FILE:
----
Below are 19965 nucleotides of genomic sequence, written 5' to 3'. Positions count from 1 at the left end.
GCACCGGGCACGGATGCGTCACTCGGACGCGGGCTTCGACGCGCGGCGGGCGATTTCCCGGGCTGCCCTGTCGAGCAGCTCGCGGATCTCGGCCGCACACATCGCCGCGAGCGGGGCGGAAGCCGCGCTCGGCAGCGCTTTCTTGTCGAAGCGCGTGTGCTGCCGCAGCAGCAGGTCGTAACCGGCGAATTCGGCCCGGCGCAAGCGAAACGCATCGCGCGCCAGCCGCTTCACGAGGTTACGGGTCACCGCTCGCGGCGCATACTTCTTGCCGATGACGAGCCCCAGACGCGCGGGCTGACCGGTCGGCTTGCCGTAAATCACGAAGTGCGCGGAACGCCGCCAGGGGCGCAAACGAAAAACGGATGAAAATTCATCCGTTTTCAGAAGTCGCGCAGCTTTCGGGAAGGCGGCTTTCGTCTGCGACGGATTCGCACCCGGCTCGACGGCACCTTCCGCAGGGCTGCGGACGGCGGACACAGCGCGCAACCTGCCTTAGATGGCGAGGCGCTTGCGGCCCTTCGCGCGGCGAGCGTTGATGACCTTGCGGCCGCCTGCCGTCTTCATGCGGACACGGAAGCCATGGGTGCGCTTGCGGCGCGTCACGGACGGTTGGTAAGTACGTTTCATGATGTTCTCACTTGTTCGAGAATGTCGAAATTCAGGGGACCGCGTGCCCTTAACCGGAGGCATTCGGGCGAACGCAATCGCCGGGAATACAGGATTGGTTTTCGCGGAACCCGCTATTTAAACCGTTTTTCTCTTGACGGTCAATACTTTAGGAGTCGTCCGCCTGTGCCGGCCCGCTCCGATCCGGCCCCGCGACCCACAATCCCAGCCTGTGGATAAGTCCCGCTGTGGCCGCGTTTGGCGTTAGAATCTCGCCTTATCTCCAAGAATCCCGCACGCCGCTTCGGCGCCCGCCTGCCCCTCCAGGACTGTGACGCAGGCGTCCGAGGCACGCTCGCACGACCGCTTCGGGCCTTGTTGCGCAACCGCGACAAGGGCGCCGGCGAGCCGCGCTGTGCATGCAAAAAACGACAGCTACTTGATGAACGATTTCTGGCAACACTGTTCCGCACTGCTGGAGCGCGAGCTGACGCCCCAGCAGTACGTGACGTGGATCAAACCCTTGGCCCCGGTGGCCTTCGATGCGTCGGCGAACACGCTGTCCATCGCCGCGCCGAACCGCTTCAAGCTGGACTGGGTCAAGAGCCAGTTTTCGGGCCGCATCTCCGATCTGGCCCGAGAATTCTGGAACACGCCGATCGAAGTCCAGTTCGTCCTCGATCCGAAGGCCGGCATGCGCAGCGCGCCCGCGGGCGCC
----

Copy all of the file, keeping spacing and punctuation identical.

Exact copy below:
Below are 19965 nucleotides of genomic sequence, written 5' to 3'. Positions count from 1 at the left end.
GCACCGGGCACGGATGCGTCACTCGGACGCGGGCTTCGACGCGCGGCGGGCGATTTCCCGGGCTGCCCTGTCGAGCAGCTCGCGGATCTCGGCCGCACACATCGCCGCGAGCGGGGCGGAAGCCGCGCTCGGCAGCGCTTTCTTGTCGAAGCGCGTGTGCTGCCGCAGCAGCAGGTCGTAACCGGCGAATTCGGCCCGGCGCAAGCGAAACGCATCGCGCGCCAGCCGCTTCACGAGGTTACGGGTCACCGCTCGCGGCGCATACTTCTTGCCGATGACGAGCCCCAGACGCGCGGGCTGACCGGTCGGCTTGCCGTAAATCACGAAGTGCGCGGAACGCCGCCAGGGGCGCAAACGAAAAACGGATGAAAATTCATCCGTTTTCAGAAGTCGCGCAGCTTTCGGGAAGGCGGCTTTCGTCTGCGACGGATTCGCACCCGGCTCGACGGCACCTTCCGCAGGGCTGCGGACGGCGGACACAGCGCGCAACCTGCCTTAGATGGCGAGGCGCTTGCGGCCCTTCGCGCGGCGAGCGTTGATGACCTTGCGGCCGCCTGCCGTCTTCATGCGGACACGGAAGCCATGGGTGCGCTTGCGGCGCGTCACGGACGGTTGGTAAGTACGTTTCATGATGTTCTCACTTGTTCGAGAATGTCGAAATTCAGGGGACCGCGTGCCCTTAACCGGAGGCATTCGGGCGAACGCAATCGCCGGGAATACAGGATTGGTTTTCGCGGAACCCGCTATTTAAACCGTTTTTCTCTTGACGGTCAATACTTTAGGAGTCGTCCGCCTGTGCCGGCCCGCTCCGATCCGGCCCCGCGACCCACAATCCCAGCCTGTGGATAAGTCCCGCTGTGGCCGCGTTTGGCGTTAGAATCTCGCCTTATCTCCAAGAATCCCGCACGCCGCTTCGGCGCCCGCCTGCCCCTCCAGGACTGTGACGCAGGCGTCCGAGGCACGCTCGCACGACCGCTTCGGGCCTTGTTGCGCAACCGCGACAAGGGCGCCGGCGAGCCGCGCTGTGCATGCAAAAAACGACAGCTACTTGATGAACGATTTCTGGCAACACTGTTCCGCACTGCTGGAGCGCGAGCTGACGCCCCAGCAGTACGTGACGTGGATCAAACCCTTGGCCCCGGTGGCCTTCGATGCGTCGGCGAACACGCTGTCCATCGCCGCGCCGAACCGCTTCAAGCTGGACTGGGTCAAGAGCCAGTTTTCGGGCCGCATCTCCGATCTGGCCCGAGAATTCTGGAACACGCCGATCGAAGTCCAGTTCGTCCTCGATCCGAAGGCCGGCATGCGCAGCGCGCCCGCGGGCGCC